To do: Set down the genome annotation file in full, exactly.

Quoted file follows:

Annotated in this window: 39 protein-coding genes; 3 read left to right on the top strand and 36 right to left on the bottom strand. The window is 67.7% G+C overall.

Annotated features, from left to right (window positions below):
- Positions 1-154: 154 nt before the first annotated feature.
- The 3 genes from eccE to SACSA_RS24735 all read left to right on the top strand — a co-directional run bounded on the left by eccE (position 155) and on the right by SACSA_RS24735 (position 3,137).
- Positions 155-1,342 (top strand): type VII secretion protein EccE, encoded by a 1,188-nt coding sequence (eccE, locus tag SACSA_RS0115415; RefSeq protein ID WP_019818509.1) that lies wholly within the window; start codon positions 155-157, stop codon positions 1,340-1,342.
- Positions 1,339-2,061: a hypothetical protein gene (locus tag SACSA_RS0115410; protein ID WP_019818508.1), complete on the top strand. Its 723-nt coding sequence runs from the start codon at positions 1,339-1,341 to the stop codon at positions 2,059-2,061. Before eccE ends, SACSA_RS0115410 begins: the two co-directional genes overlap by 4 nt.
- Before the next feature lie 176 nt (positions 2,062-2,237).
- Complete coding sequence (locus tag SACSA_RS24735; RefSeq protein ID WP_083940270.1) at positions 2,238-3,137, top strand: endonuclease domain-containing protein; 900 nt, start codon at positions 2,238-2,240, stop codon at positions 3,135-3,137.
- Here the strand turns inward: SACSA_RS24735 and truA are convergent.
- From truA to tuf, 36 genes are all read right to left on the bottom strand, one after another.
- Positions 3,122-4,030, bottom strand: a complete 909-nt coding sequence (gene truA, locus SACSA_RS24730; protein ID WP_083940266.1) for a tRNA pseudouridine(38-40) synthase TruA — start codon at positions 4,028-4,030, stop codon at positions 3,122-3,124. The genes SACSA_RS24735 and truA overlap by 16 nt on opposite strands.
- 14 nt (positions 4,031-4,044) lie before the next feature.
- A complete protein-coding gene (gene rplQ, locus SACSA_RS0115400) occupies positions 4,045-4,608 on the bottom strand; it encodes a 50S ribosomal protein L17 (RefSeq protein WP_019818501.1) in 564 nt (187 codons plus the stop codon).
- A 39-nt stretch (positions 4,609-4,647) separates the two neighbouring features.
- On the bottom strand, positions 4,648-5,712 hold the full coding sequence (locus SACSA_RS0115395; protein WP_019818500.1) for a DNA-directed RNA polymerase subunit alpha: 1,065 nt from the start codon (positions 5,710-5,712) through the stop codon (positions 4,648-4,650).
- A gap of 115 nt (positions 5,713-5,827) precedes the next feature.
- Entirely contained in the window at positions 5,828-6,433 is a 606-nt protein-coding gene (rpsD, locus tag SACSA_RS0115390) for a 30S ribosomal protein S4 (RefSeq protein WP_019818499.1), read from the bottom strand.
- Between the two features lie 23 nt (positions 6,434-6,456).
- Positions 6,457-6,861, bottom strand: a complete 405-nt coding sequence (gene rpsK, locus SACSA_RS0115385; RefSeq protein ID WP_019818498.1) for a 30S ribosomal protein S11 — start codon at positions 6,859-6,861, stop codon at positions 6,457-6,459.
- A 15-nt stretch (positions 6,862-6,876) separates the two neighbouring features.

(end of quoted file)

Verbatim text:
Annotated in this window: 39 protein-coding genes; 3 read left to right on the top strand and 36 right to left on the bottom strand. The window is 67.7% G+C overall.

Annotated features, from left to right (window positions below):
- Positions 1-154: 154 nt before the first annotated feature.
- The 3 genes from eccE to SACSA_RS24735 all read left to right on the top strand — a co-directional run bounded on the left by eccE (position 155) and on the right by SACSA_RS24735 (position 3,137).
- Positions 155-1,342 (top strand): type VII secretion protein EccE, encoded by a 1,188-nt coding sequence (eccE, locus tag SACSA_RS0115415; RefSeq protein ID WP_019818509.1) that lies wholly within the window; start codon positions 155-157, stop codon positions 1,340-1,342.
- Positions 1,339-2,061: a hypothetical protein gene (locus tag SACSA_RS0115410; protein ID WP_019818508.1), complete on the top strand. Its 723-nt coding sequence runs from the start codon at positions 1,339-1,341 to the stop codon at positions 2,059-2,061. Before eccE ends, SACSA_RS0115410 begins: the two co-directional genes overlap by 4 nt.
- Before the next feature lie 176 nt (positions 2,062-2,237).
- Complete coding sequence (locus tag SACSA_RS24735; RefSeq protein ID WP_083940270.1) at positions 2,238-3,137, top strand: endonuclease domain-containing protein; 900 nt, start codon at positions 2,238-2,240, stop codon at positions 3,135-3,137.
- Here the strand turns inward: SACSA_RS24735 and truA are convergent.
- From truA to tuf, 36 genes are all read right to left on the bottom strand, one after another.
- Positions 3,122-4,030, bottom strand: a complete 909-nt coding sequence (gene truA, locus SACSA_RS24730; protein ID WP_083940266.1) for a tRNA pseudouridine(38-40) synthase TruA — start codon at positions 4,028-4,030, stop codon at positions 3,122-3,124. The genes SACSA_RS24735 and truA overlap by 16 nt on opposite strands.
- 14 nt (positions 4,031-4,044) lie before the next feature.
- A complete protein-coding gene (gene rplQ, locus SACSA_RS0115400) occupies positions 4,045-4,608 on the bottom strand; it encodes a 50S ribosomal protein L17 (RefSeq protein WP_019818501.1) in 564 nt (187 codons plus the stop codon).
- A 39-nt stretch (positions 4,609-4,647) separates the two neighbouring features.
- On the bottom strand, positions 4,648-5,712 hold the full coding sequence (locus SACSA_RS0115395; protein WP_019818500.1) for a DNA-directed RNA polymerase subunit alpha: 1,065 nt from the start codon (positions 5,710-5,712) through the stop codon (positions 4,648-4,650).
- A gap of 115 nt (positions 5,713-5,827) precedes the next feature.
- Entirely contained in the window at positions 5,828-6,433 is a 606-nt protein-coding gene (rpsD, locus tag SACSA_RS0115390) for a 30S ribosomal protein S4 (RefSeq protein WP_019818499.1), read from the bottom strand.
- Between the two features lie 23 nt (positions 6,434-6,456).
- Positions 6,457-6,861, bottom strand: a complete 405-nt coding sequence (gene rpsK, locus SACSA_RS0115385; RefSeq protein ID WP_019818498.1) for a 30S ribosomal protein S11 — start codon at positions 6,859-6,861, stop codon at positions 6,457-6,459.
- A 15-nt stretch (positions 6,862-6,876) separates the two neighbouring features.